Streaming Pattern Generators | Digital Waveform Acquisition - Overview
Digital I/O Cards and Pattern Generators
Digital I/O cards acquire digital waveforms and replay digital waveforms. Digital waveform generators are often also named Pattern Generators or Streaming Pattern Generators. The input/output level is either fixed to one technology (like TTL) or the levels can be software programmed by the user. Spectrums Digital I/O cards can be internally synchronized to A/D cards and D/A cards to form Mixed Mode systems. A main advantage of the pattern generation is the ability to work as streaming pattern generator with the integrated output FIFO mode.Learn more
Common Applications for Digital Waveform Acquisition and Replay
The Spectrum Digital I/O cards are a versatile tool that can be used in a huge variety of applications. Some of them are:
Research and Development
A/D and D/A front-end tests
Streaming Pattern Generator
The streaming modes allow to transfer data continuously from PC to the pattern generator using a FIFO. The large on-board memory is completely used for data buffering making the output streaming rate very stable when used as a FIFO pattern generator. Data for the FIFO pattern generation can be loaded from disks or calculated on-the-fly for simulation applications.
In contrast to other vendors digital I/O products the Spectrum products can also be use for fast streaming digital I/O applications where a continous digital data stream either has to acquired or to be replayed.
Compact Knowledge Base
Digital I/O, Pattern Generators Basics
Digital I/O cards, pattern or pulse generators and digital data acquisition cards are all focused on digital signals. Input and output signals have two logic levels called low state (0) and high state (1). The electrical representation of these logical levels depends on the logic family and the supported I/O standard.
Devices by Function
- Digital Data Acquisition or Logic Analyzers acquire digital data signals by sampling it with either an internal sampling clock or an external state clock. The acquired data is stored to the on-board memory or continuously transferred to host PC using the streaming (FIFO) mode. The acquisition can be triggered by external trigger signal or by complex pattern trigger just as known from logic analyzers.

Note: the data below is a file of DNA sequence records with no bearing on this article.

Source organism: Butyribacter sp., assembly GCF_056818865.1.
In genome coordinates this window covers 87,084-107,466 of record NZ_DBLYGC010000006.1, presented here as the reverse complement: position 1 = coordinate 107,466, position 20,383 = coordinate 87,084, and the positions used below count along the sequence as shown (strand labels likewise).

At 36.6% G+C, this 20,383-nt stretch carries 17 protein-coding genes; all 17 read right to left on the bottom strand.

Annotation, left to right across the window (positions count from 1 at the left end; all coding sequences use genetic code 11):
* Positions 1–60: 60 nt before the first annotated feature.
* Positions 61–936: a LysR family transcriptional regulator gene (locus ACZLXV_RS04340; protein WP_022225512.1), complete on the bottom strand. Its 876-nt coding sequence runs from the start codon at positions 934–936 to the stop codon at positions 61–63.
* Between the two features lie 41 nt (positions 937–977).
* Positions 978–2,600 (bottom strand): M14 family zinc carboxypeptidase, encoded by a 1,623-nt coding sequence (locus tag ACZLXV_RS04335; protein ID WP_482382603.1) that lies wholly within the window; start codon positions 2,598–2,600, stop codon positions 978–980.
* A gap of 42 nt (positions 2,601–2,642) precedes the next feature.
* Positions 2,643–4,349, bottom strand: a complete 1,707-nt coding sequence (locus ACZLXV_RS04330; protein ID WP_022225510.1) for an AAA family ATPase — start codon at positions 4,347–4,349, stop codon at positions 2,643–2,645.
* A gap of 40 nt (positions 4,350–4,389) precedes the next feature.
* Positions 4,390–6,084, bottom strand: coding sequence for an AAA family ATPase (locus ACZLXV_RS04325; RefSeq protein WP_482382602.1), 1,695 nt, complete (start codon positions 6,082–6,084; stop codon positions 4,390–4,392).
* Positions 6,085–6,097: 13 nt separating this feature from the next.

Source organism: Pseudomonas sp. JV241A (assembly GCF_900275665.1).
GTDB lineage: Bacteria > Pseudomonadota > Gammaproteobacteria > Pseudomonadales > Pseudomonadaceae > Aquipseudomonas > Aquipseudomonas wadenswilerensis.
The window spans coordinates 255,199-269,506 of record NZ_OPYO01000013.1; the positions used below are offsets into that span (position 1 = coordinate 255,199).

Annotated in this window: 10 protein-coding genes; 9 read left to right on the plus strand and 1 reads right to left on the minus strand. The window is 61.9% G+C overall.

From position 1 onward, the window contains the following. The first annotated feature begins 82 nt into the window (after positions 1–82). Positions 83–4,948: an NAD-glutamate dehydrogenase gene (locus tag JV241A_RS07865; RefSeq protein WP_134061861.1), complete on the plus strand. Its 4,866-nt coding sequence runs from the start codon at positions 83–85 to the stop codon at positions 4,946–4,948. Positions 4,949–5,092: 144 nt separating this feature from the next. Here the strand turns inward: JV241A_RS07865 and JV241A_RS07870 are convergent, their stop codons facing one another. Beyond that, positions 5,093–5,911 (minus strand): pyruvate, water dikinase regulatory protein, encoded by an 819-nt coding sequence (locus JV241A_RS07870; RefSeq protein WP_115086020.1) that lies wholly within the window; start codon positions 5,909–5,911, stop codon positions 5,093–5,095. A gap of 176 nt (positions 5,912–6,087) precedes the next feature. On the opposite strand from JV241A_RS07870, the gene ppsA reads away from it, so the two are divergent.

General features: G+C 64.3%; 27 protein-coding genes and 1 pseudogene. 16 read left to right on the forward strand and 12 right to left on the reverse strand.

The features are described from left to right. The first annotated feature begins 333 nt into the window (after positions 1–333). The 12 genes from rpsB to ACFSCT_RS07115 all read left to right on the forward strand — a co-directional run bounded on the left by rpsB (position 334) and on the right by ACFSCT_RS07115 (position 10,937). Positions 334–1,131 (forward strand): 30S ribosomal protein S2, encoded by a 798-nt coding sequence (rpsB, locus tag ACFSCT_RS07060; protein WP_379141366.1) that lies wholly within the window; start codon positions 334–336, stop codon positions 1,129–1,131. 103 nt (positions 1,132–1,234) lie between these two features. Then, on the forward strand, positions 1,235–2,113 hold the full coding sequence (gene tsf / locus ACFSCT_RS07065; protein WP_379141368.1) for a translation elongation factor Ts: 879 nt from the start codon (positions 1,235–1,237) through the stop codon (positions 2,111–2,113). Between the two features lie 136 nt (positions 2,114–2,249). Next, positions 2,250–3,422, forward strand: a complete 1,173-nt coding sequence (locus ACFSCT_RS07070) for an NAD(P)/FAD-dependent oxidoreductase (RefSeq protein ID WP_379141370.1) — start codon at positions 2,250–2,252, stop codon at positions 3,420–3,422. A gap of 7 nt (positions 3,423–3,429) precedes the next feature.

- Pattern Generators are used to generate digital electronics stimuli. The output levels can be either fixed and defined by the specification of the card or the levels can be individually programmed to a certain voltage level for low state and high state allowing to interfere with different external devices.
- Digital I/O Cards combine the both functions of pattern generation and digital data acquisition in one device. At Spectrum the digital I/O cards are switched between the two functions by software and can either perform as a pattern generator or as a digital data acquisition card at the time.
- Pulse Generators are used to generate some control pulses with defined width and distance on multiple lines. Using a standard pattern generator these pulse pattern can easily defined by the data. The time resolution of the pulse generator then equals to the programmed output rate of the pattern generator.
Different interface types are found for the digital devices as well as for the external devices to connect with. It is important for the correct function of both to check the specification details to see whether both devices fit together or not. All logic families have a defined voltage windows for low state and high state for output and for input where the output window is defined more narrow while the input window accept a wider variation. Showing the specification of the M2p.75xx digital I/O card series with TTL compatible inputs and outputs explains this:
- Digital Output levels typical: low state 0.2 V, high state 2.8 V
- Digital Output levels at max current load: low state 0.5 V, high state 2.0 V
- Digital Input levels: low state -0.5 V to +0.8 V, high state +2.0 V to +7.0 V
Single-Ended versus Differential
Classic logic families like TTL or CMOS are all single-ended meaning that a single line is carrying the information in relation to a common Ground. Depending on the mechanical structure this ground may be a separate ground for each digital line or a shared ground for all digital lines.
Differential logic families like LVDS have a pair of cables for each digital lines carrying the logic information as differential signal. Using differential signaling allows to use far higher speed.